Our audit showed that replacing the central air-conditioner wouldn’t be cost-effective.  We don’t use it anyway; there were only a couple days this summer that just opening windows wasn’t enough.  Our biggest cost-saver would be replacing the electric dryer with a gas one.  If we ever replace it, that’s what we will do, but we have been hanging our laundry for years.  The second biggest saver was air leaks, which they estimate would save us over $500 a year, and would cost about $400 done by a contractor.  We spent less than half of that on materials, and Robert did the work, following the EPA DIY manual on locating and sealing leaks, and adding insulation. It’s the first thing we did, so we can’t really tell how much it saved us.

What started that conversation was my mentioning we had gotten an infrared thermometer to check for cold spots.  I spent some time yesterday checking likely spots.  The dryer vent needs insulation, it looks like the fireplace needs some more sealing, and there are a few small spots under doors.  I was hoping for more easy fixes, but it looks like we’ve done a good job already.  The new patio doors, which are double-glazed with built-in weatherstripping and insulation, are amazing.  The glass and frame are warmer than the outside wall next to them. I was also relieved to see that the huge double-glazed window in the den, which is quite old, seems to be holding up; it was as warm as the new patio door, and both were only a couple of degrees below room temperature.   It’s only 22 today, so I’m pleased.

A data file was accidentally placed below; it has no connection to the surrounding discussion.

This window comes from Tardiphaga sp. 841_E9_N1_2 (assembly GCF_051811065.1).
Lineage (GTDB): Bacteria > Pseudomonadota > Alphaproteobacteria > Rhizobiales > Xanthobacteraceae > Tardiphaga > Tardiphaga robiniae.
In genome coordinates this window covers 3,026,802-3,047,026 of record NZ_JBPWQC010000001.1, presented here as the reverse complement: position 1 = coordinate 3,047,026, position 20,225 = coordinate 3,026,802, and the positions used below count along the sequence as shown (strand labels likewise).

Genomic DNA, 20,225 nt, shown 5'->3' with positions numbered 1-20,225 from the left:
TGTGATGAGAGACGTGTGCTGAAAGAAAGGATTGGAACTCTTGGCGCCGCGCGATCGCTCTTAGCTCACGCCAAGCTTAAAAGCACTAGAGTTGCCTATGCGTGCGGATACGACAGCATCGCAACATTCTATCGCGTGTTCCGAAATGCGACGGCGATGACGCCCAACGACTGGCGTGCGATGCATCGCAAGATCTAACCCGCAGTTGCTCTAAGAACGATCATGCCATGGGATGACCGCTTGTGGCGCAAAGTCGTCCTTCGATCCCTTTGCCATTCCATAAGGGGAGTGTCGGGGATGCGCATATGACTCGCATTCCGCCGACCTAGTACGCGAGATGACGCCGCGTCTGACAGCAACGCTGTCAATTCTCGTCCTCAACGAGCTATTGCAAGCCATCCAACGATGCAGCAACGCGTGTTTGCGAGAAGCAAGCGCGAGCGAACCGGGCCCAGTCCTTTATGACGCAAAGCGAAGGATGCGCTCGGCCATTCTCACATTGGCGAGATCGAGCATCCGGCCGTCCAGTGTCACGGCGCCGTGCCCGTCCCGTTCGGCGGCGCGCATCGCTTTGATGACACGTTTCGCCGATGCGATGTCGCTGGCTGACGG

Replacing the patio door just for energy-efficiency wouldn’t have been worth it, though – doors and windows almost never pay for themselves – ever.  Our audit also says lightening the roof would cost us money – the heat lost in the winter would be more than the air-conditioning saved in the summer, even if we used air-conditioning.